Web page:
1 reply

    In my case I bought a TV series in the UK, brought it back to Spain, where I live, and find that MYUV doesn't recognise that country.

    But why would you want to rip DVD's these days?

    My three kids used to watch streaming movies on my phone and tablet until I found two of them suffered from shortsightedness. That's the reason why I started to buy movies and TV shows on DVDs.

    Sure I strongly believe that DVD ripping and backup is necessary due to unpredictable scratch and loss by kids. An easy-to-use DVD ripper can get all jobs done.

    1 reply

    Because they want backups of stuff their kids will scratch up and to put it on their media server so you don't have to worry about all those dvd's and cases or going to look for them at other tv's.

    I bought an DVD movie from Amazon and would like to rip it my iPhone. I followed exactly in the tutorial, but VLC can't rip the dvd and says "open error", please insert your dvd. However, when I used another program called iMoresoft Video Converter Ultimate, then it successfully recognized my DVD and convert the movie to my iPhone directly.

    Tutorial: How to Rip DVD in 3 Steps

    1 reply

    switchzzp: what is the country/circumstances you got your dvd in? it can make a difference with the software you use to read it because the region codes on dvds can differ from region to region and can conflict with the software you use to play them. while vlc is pretty universal, this might be the issue and be the reason the other software is able to read it.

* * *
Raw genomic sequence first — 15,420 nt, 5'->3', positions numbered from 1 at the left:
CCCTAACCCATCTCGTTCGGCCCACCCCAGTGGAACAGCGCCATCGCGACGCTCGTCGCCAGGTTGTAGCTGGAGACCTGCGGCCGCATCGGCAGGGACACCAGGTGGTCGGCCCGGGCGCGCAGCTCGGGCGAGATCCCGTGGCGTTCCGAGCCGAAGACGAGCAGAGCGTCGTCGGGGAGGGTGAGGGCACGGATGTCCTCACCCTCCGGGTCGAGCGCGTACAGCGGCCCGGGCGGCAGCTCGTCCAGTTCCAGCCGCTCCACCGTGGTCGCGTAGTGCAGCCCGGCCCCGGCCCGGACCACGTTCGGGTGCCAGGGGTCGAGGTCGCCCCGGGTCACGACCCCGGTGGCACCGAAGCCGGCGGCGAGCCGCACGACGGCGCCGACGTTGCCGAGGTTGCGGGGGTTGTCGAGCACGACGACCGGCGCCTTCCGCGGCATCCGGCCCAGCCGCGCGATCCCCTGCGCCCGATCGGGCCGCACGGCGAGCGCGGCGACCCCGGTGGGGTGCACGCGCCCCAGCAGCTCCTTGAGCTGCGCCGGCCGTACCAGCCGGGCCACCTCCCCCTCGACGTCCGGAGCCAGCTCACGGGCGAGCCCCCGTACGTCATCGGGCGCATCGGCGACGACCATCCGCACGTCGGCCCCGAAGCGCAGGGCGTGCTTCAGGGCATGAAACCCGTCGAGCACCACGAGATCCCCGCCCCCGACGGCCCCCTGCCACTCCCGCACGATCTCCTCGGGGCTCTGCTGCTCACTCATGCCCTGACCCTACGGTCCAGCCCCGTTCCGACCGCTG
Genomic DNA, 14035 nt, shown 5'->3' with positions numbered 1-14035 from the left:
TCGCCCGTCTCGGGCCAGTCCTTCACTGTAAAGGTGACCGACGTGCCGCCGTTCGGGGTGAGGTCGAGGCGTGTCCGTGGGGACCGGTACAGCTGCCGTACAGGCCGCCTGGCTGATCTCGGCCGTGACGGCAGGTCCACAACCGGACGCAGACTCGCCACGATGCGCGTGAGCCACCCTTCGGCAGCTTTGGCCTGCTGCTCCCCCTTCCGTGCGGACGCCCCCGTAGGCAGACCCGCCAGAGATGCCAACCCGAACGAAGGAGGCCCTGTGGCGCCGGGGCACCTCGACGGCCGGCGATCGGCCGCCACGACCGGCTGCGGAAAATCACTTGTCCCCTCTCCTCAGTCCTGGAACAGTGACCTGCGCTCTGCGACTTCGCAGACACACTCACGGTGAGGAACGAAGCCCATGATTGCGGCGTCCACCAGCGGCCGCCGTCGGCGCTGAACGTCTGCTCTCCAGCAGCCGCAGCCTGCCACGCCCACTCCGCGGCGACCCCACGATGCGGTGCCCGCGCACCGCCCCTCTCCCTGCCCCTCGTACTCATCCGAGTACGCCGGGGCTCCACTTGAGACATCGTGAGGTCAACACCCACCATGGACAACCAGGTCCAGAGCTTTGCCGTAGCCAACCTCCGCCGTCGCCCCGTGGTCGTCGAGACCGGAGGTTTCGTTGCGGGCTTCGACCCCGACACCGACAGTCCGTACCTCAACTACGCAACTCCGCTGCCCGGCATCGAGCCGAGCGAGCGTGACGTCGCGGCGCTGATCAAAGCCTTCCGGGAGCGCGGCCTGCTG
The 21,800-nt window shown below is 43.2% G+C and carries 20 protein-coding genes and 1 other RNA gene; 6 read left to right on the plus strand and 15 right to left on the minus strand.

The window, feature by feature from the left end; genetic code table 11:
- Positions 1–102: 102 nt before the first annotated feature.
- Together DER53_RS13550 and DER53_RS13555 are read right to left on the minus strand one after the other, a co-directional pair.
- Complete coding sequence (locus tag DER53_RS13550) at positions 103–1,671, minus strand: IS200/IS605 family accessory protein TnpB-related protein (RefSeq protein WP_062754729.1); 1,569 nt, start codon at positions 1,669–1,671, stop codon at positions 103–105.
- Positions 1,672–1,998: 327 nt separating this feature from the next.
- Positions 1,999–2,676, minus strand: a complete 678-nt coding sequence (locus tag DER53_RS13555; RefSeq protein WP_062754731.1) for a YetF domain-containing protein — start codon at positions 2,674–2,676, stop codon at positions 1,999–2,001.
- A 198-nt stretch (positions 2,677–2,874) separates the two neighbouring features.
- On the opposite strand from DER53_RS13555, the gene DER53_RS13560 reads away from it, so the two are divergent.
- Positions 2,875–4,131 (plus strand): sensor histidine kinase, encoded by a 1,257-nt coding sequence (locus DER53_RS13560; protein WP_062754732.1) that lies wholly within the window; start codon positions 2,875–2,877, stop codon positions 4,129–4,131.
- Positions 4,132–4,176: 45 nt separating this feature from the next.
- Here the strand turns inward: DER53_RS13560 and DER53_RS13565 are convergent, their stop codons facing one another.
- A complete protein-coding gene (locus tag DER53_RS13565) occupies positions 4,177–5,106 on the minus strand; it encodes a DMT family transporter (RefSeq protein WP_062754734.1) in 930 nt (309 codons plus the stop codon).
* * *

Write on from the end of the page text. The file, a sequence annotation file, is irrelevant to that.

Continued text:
2 years ago

    Thanks for the free software. You saved my time. Also i have found another software which works great but we have to pay for this software. Click here to see the product.

    Anyone else having problems with the video and audio falling out of sync in the ripped file?

    Great share. I just download VLC for playing videos. I didn't know it can also rip DVDs. It is really great. I just want to rip my DVDs to digital files and saved on my laptop. I am going to Japan for holiday. So I can watch them on plane. Thanks again for showing us how to rip DVD with VLC.

    I have bundled the VLC portable as an executable file on Windows and an App on Mac. The purpose is to eliminate the VLC installation and users of the USB can simply click on an icon to start the DVD playing. You can download the software from

    Put the software onto the USB drive and replace the VIDEO_TS folder on the USB with the one on the DVD.

    Again, almost certainly against the copyright laws of your country EVEN IF YOU OWN the music. (unless you wrote and performed the song)